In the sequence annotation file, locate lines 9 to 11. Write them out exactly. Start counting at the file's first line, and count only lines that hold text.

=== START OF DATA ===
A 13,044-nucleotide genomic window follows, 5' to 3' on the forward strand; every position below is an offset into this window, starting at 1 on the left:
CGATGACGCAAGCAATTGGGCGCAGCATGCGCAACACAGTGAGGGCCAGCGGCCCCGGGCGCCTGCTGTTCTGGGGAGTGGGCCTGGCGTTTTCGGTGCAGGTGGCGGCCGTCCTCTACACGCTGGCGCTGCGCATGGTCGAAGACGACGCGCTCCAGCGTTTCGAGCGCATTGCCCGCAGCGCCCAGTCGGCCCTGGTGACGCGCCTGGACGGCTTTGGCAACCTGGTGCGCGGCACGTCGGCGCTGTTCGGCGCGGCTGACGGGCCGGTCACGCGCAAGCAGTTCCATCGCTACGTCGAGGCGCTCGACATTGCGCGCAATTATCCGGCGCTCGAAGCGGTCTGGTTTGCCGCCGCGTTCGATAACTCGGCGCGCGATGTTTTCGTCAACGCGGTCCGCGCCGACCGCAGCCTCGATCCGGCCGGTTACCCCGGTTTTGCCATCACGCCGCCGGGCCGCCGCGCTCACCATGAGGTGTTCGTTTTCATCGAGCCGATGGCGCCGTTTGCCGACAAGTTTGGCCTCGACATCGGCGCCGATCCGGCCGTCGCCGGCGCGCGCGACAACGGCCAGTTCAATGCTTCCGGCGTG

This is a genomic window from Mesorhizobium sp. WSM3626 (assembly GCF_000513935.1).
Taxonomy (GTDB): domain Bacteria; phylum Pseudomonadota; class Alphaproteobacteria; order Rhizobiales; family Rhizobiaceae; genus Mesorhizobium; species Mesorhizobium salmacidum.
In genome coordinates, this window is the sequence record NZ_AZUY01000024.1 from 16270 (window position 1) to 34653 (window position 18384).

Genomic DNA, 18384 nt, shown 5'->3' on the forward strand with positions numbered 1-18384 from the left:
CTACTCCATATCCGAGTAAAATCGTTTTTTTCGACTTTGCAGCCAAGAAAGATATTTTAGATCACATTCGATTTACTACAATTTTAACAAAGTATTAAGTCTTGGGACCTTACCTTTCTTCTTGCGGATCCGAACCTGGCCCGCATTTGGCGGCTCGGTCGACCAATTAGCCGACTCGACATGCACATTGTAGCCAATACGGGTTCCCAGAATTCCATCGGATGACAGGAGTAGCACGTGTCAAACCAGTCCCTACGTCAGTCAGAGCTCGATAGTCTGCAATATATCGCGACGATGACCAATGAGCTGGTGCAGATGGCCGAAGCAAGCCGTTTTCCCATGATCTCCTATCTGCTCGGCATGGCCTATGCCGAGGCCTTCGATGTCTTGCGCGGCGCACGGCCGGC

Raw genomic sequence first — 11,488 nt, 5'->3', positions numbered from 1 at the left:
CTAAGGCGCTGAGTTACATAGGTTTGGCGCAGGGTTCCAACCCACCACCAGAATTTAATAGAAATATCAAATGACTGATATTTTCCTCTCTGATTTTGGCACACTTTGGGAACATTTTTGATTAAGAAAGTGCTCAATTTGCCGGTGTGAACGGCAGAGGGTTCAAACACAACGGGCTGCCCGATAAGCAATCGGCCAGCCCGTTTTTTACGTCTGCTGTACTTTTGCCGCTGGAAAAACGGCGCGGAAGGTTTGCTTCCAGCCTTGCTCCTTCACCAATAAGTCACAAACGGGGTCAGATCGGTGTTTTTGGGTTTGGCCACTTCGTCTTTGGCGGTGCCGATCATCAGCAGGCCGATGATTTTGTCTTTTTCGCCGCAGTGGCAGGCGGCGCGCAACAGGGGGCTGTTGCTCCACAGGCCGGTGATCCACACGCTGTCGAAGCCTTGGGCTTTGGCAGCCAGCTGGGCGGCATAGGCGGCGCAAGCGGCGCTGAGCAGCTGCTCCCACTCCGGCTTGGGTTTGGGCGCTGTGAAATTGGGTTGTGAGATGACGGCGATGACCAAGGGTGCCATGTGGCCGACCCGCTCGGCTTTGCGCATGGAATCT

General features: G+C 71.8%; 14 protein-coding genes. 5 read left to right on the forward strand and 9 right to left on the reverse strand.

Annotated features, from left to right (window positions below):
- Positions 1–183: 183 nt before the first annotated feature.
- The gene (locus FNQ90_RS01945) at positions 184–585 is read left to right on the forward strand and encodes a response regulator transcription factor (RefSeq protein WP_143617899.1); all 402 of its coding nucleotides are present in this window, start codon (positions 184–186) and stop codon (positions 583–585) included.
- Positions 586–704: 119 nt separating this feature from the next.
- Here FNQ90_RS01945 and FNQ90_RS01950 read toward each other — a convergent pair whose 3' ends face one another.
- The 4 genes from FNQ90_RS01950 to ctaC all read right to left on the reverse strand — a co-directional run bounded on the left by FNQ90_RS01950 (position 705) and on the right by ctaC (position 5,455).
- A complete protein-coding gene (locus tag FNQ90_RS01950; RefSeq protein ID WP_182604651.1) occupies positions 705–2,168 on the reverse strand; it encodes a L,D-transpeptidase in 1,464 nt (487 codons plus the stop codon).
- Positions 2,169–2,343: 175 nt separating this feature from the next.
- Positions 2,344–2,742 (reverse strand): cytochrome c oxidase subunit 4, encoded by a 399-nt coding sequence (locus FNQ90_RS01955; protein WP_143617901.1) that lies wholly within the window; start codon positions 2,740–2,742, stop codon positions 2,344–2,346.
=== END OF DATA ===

CTAAGGCGCTGAGTTACATAGGTTTGGCGCAGGGTTCCAACCCACCACCAGAATTTAATAGAAATATCAAATGACTGATATTTTCCTCTCTGATTTTGGCACACTTTGGGAACATTTTTGATTAAGAAAGTGCTCAATTTGCCGGTGTGAACGGCAGAGGGTTCAAACACAACGGGCTGCCCGATAAGCAATCGGCCAGCCCGTTTTTTACGTCTGCTGTACTTTTGCCGCTGGAAAAACGGCGCGGAAGGTTTGCTTCCAGCCTTGCTCCTTCACCAATAAGTCACAAACGGGGTCAGATCGGTGTTTTTGGGTTTGGCCACTTCGTCTTTGGCGGTGCCGATCATCAGCAGGCCGATGATTTTGTCTTTTTCGCCGCAGTGGCAGGCGGCGCGCAACAGGGGGCTGTTGCTCCACAGGCCGGTGATCCACACGCTGTCGAAGCCTTGGGCTTTGGCAGCCAGCTGGGCGGCATAGGCGGCGCAAGCGGCGCTGAGCAGCTGCTCCCACTCCGGCTTGGGTTTGGGCGCTGTGAAATTGGGTTGTGAGATGACGGCGATGACCAAGGGTGCCATGTGGCCGACCCGCTCGGCTTTGCGCATGGAATCT

General features: G+C 71.8%; 14 protein-coding genes. 5 read left to right on the forward strand and 9 right to left on the reverse strand.

Annotated features, from left to right (window positions below):